“If you are lucky enough to be a success, by all means enjoy the applause and the adulation of the public. But never, never believe it”. That quote was from the individual with whom I’m paying tribute to in my Cinema’s Forgotten Legends Series: American television, silver screen and theatre actor, producer & director Robert Montgomery (b. Henry Montgomery Jr. on May 21st, 1904 in Beacon New York-d. on September 27th, 1981)
In a film career that’s spanned over 3 decades (1929-1960), Montgomery has become a bona fide classic film artist with an unprecedented resume of films that selflessly showcased his uncompromising versatility, ranging from light hearted romantic comedies and heart tugging dramas to taut suspense/thrillers and classic war time epics. I was able to view 14 of his indelible classics from Hollywood’s Golden Age including: The Divorcee (1930) with Norma Shearer in her Oscar winning role, Forsaking All Others (1934) starring Joan Crawford and Clark Gable, Trouble for Two (1936) aka The Suicide Club under an alternative title with Rosalind Russell, Night Must Fall also starring Russell along with Alan Marshall & Dame May Whitty, Rage in Heaven (1941) with Ingrid Bergman and George Sanders (one of my favorites that I love viewing on TCM), The Big House (1930) with Lewis Stone and Chester Morris, The Easiest Way (1931) co-starring Constance Bennett, Faithless (1932) with Tallulah Bankhead, When Ladies Meet (1933) starring future Oscar winner Alice Brady, Night Flight (1933) starring Clark Gable, John Barrymore, Helen Hayes, Lionel Barrymore & Myrna Loy, Hide-Out (1934) featuring a young Mickey Rooney, Here Comes Mr. Jordan (1941) with the wonderfully superb actor Claude Rains and finally Lady in the Lake as well as Ride the Pink Horse (both film noirs were released in 1947 & both had the immense pleasure of being directed by its star Montgomery).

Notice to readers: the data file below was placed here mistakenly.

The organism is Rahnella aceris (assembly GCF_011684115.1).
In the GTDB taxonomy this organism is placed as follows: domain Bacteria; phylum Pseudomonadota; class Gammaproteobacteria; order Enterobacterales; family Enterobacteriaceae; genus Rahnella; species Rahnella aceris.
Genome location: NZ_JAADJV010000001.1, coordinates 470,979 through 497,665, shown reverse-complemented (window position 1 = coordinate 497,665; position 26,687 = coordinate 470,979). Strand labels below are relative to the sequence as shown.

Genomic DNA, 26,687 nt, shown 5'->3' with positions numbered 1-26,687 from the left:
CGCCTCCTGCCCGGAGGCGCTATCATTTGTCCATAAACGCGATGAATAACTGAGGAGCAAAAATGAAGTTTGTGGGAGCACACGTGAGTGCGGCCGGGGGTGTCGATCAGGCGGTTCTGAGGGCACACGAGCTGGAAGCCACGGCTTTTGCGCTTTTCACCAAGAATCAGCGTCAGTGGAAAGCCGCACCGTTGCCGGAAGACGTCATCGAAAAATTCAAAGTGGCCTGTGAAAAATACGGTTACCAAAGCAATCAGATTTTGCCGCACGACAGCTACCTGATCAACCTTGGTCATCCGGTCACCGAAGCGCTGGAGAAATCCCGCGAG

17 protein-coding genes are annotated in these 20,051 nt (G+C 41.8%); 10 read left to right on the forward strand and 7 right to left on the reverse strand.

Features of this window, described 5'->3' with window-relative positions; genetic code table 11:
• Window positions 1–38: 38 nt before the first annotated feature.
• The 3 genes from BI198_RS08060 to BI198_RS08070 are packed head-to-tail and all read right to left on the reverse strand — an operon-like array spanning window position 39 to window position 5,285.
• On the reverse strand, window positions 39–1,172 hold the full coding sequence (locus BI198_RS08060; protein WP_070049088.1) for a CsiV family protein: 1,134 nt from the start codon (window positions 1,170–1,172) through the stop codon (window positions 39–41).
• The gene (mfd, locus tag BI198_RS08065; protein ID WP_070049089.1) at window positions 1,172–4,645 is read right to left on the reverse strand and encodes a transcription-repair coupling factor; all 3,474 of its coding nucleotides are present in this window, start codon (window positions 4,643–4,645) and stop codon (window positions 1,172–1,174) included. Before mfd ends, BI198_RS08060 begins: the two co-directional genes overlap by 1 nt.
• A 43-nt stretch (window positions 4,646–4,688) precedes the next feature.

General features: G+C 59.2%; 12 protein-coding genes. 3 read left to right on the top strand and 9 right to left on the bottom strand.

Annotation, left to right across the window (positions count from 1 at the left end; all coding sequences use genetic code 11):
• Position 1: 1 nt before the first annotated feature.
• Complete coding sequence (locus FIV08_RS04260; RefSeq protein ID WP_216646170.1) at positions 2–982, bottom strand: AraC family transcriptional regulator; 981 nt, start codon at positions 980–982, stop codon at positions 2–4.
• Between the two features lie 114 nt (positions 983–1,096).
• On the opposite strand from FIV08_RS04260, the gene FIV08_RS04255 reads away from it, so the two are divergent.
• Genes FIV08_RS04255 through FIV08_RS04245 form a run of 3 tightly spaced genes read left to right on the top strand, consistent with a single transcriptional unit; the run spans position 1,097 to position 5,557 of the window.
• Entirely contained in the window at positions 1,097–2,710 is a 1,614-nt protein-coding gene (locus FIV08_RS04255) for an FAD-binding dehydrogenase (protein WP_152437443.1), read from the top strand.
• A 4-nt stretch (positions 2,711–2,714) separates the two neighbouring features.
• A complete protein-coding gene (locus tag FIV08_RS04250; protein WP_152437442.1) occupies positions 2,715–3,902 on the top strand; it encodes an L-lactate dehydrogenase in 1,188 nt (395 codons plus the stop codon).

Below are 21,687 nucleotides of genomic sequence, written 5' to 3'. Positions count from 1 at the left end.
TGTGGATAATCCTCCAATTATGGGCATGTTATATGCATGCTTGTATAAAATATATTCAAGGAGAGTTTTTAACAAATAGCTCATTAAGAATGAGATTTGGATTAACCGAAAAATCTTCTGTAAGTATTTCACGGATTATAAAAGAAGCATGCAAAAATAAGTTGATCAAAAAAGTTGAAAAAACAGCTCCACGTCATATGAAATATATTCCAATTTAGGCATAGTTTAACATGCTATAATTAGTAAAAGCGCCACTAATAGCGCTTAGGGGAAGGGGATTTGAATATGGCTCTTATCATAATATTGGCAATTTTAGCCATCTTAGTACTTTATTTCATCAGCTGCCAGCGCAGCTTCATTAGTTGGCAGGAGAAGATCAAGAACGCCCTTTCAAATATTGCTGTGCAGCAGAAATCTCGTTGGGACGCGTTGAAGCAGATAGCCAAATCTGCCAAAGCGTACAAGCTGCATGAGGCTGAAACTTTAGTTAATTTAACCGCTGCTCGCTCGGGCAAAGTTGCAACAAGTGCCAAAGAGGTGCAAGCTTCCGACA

Not only was Robert Montgomery a brilliantly talented actor & director of films but during the Golden Age of Television as well when he hosted the Emmy-award winning television drama series Robert Montgomery Presents, which I had the great pleasure in viewing some of the classic episodes co-starring an amazingly gifted actor at the time James Dean. I absolutely enjoyed all of the films that he’s starred and yet I always felt that Robert Montgomery never really garnered the credit that he genuinely deserved; to me he was a vastly underrated awe-inspiring individual who toned his masterful craft into countless film and television productions. One of my favorite films that he starred in was a war time classic which I’ve always enjoyed viewing on certain occasions, especially during the Memorial Day Marathon on TCM